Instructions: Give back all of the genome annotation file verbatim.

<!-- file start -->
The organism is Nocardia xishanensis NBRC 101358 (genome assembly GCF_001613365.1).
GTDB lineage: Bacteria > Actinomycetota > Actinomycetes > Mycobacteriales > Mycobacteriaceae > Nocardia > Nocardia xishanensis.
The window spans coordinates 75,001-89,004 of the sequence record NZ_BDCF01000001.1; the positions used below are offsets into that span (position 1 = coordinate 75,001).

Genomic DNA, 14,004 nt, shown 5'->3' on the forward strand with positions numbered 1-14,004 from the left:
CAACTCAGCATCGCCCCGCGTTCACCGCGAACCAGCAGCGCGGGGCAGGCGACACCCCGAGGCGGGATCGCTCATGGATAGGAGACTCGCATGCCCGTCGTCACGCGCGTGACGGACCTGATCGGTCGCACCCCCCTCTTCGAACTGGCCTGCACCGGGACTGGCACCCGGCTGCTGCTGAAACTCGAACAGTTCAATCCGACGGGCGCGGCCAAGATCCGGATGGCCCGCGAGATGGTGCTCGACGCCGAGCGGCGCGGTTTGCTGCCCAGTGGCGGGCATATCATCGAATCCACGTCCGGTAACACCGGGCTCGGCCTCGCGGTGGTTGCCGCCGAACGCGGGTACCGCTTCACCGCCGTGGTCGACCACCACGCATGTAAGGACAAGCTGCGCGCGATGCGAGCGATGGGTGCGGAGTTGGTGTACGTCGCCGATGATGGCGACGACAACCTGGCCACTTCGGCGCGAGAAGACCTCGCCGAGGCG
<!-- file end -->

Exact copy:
The organism is Nocardia xishanensis NBRC 101358 (genome assembly GCF_001613365.1).
GTDB lineage: Bacteria > Actinomycetota > Actinomycetes > Mycobacteriales > Mycobacteriaceae > Nocardia > Nocardia xishanensis.
The window spans coordinates 75,001-89,004 of the sequence record NZ_BDCF01000001.1; the positions used below are offsets into that span (position 1 = coordinate 75,001).

Genomic DNA, 14,004 nt, shown 5'->3' on the forward strand with positions numbered 1-14,004 from the left:
CAACTCAGCATCGCCCCGCGTTCACCGCGAACCAGCAGCGCGGGGCAGGCGACACCCCGAGGCGGGATCGCTCATGGATAGGAGACTCGCATGCCCGTCGTCACGCGCGTGACGGACCTGATCGGTCGCACCCCCCTCTTCGAACTGGCCTGCACCGGGACTGGCACCCGGCTGCTGCTGAAACTCGAACAGTTCAATCCGACGGGCGCGGCCAAGATCCGGATGGCCCGCGAGATGGTGCTCGACGCCGAGCGGCGCGGTTTGCTGCCCAGTGGCGGGCATATCATCGAATCCACGTCCGGTAACACCGGGCTCGGCCTCGCGGTGGTTGCCGCCGAACGCGGGTACCGCTTCACCGCCGTGGTCGACCACCACGCATGTAAGGACAAGCTGCGCGCGATGCGAGCGATGGGTGCGGAGTTGGTGTACGTCGCCGATGATGGCGACGACAACCTGGCCACTTCGGCGCGAGAAGACCTCGCCGAGGCG